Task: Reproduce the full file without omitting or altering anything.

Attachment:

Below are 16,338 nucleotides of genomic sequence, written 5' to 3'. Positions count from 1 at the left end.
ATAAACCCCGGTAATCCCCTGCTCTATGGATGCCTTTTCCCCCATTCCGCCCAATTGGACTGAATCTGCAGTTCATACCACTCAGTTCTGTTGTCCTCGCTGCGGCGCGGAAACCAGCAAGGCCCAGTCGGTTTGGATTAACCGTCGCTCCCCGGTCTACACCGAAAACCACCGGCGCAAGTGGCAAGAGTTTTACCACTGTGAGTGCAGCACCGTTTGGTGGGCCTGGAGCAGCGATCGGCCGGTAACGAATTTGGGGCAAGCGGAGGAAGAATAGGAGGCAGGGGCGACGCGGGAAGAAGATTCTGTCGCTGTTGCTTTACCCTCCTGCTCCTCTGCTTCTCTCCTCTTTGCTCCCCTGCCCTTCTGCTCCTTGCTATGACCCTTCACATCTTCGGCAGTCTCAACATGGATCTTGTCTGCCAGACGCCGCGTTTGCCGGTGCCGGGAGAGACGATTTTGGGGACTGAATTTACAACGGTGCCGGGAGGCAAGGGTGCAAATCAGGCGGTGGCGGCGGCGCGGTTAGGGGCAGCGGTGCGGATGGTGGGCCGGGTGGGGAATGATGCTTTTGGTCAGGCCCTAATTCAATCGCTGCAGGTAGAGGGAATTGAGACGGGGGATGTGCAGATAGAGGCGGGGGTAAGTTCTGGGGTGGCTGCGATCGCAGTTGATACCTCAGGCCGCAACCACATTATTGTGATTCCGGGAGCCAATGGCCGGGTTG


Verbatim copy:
Below are 16,338 nucleotides of genomic sequence, written 5' to 3'. Positions count from 1 at the left end.
ATAAACCCCGGTAATCCCCTGCTCTATGGATGCCTTTTCCCCCATTCCGCCCAATTGGACTGAATCTGCAGTTCATACCACTCAGTTCTGTTGTCCTCGCTGCGGCGCGGAAACCAGCAAGGCCCAGTCGGTTTGGATTAACCGTCGCTCCCCGGTCTACACCGAAAACCACCGGCGCAAGTGGCAAGAGTTTTACCACTGTGAGTGCAGCACCGTTTGGTGGGCCTGGAGCAGCGATCGGCCGGTAACGAATTTGGGGCAAGCGGAGGAAGAATAGGAGGCAGGGGCGACGCGGGAAGAAGATTCTGTCGCTGTTGCTTTACCCTCCTGCTCCTCTGCTTCTCTCCTCTTTGCTCCCCTGCCCTTCTGCTCCTTGCTATGACCCTTCACATCTTCGGCAGTCTCAACATGGATCTTGTCTGCCAGACGCCGCGTTTGCCGGTGCCGGGAGAGACGATTTTGGGGACTGAATTTACAACGGTGCCGGGAGGCAAGGGTGCAAATCAGGCGGTGGCGGCGGCGCGGTTAGGGGCAGCGGTGCGGATGGTGGGCCGGGTGGGGAATGATGCTTTTGGTCAGGCCCTAATTCAATCGCTGCAGGTAGAGGGAATTGAGACGGGGGATGTGCAGATAGAGGCGGGGGTAAGTTCTGGGGTGGCTGCGATCGCAGTTGATACCTCAGGCCGCAACCACATTATTGTGATTCCGGGAGCCAATGGCCGGGTTG